The History Department of Washington & Jefferson College, unequivocally condemns the recent murders of George Floyd, Breonna Taylor, Ahmaud Arbery, David McAtee, Tony McDade and others by police officers and vigilantes. We acknowledge that this epidemic of violence against Black bodies is a systemic problem, which stems from structural racism. As historians, we recognize that such racism is deeply rooted in our country’s history and has had a sustained and devastating long-term impact on Black communities, indigenous communities, and other communities of color. We stand in solidarity with the W&J Black Student Union’s call to action and share their anguish at this state of affairs. We further stand in solidarity with local, national, and global protesters speaking out against systemic racism and anti-Black violence, and we share their righteous anger and desire for transformative change. We thank the American Historical Association, W&J President John C. Knapp, and the W&J Student Government Association for their anti-racist statements. The History Department collectively affirms that Black Lives Matter.
As scholars and educators, we recognize that words must be supplemented with actions. We therefore commit ourselves to actively practicing anti-racism in all aspects of our work at W&J. In our scholarship, we commit to educating ourselves on the history of racism and systemic oppression in our country and to producing knowledge that reveals and confronts its insidious effects on our region, our country, and international structures and relationships. We also commit to seeking out the experiences and wisdom of marginalized communities and incorporating it into our scholarship more fully. In our teaching, we commit to diversifying our faculty, our course offerings, and our syllabi, in order to create a learning experience that centers marginalized voices, interrogates the role of racism, slavery, and oppression in shaping the modern world, and empowers our students to become anti-racist leaders who will reshape our country for the better.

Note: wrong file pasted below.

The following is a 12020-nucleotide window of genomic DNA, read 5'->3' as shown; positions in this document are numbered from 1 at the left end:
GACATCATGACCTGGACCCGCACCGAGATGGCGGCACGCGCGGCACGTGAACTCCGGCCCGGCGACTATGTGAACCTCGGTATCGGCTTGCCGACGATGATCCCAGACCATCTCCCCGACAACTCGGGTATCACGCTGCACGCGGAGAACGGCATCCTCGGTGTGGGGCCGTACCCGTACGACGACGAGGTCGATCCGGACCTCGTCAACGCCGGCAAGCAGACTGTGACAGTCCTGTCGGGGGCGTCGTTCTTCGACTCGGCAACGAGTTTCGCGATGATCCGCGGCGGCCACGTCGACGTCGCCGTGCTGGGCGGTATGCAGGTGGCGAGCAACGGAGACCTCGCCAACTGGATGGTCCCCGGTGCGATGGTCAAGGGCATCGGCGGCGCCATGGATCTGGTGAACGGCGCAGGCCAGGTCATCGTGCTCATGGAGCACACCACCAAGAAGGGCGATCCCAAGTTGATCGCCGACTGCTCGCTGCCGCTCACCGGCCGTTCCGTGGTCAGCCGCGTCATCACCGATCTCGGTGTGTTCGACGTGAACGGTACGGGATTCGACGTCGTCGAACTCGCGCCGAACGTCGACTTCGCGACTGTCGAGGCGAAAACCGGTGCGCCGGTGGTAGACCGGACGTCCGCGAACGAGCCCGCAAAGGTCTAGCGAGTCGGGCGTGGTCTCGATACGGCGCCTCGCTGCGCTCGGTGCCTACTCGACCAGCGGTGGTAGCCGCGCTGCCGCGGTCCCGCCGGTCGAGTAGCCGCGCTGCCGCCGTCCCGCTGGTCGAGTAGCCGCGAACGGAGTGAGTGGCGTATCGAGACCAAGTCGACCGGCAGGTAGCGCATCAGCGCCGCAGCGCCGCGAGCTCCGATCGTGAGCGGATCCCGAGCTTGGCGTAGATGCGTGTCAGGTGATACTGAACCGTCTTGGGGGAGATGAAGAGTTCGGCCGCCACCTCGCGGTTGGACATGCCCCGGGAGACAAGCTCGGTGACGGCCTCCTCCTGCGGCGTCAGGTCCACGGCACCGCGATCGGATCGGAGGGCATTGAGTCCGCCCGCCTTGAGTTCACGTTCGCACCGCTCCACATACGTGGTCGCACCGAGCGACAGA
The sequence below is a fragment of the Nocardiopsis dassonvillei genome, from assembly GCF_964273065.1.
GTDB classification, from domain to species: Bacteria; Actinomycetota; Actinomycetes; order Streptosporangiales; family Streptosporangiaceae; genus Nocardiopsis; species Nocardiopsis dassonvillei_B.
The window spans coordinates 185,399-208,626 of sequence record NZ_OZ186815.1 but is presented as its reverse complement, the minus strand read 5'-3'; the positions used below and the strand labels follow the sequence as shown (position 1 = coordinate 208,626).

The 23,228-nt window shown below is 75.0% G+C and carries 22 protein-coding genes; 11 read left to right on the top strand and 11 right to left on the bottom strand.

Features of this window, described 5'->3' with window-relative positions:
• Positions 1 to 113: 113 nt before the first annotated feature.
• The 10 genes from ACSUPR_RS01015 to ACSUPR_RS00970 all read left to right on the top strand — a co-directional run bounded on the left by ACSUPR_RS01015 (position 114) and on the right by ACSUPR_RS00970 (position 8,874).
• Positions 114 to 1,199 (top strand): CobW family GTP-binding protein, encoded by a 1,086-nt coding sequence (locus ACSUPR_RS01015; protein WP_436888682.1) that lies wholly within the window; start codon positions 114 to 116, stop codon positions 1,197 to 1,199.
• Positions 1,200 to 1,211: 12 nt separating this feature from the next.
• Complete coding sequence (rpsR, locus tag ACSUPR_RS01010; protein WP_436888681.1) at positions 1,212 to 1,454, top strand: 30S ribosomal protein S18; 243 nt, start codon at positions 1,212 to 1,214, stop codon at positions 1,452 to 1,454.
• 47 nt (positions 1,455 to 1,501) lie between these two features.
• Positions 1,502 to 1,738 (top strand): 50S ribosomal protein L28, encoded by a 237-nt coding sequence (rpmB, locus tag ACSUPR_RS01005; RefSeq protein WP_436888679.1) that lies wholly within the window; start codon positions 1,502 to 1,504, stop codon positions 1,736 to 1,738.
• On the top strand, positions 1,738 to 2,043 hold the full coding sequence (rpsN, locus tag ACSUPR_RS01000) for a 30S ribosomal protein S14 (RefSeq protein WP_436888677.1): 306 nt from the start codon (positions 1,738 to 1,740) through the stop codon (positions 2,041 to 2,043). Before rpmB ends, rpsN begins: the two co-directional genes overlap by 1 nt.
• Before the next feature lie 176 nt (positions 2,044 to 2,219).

As we examine our own experiences and practices, we call on our colleagues, administrators, staff, and students to join us in acknowledging the role that institutions of higher education have played in producing and maintaining structural racism. We recognize that we have benefitted from a system we did not create and do not condone; we seek now to use our position of privilege to dismantle it. We pledge to dedicate our expertise and our energy to creating transformative change at W&J and building a just society in which together we all may truly thrive.
The Faculty of the History Department of Washington & Jefferson College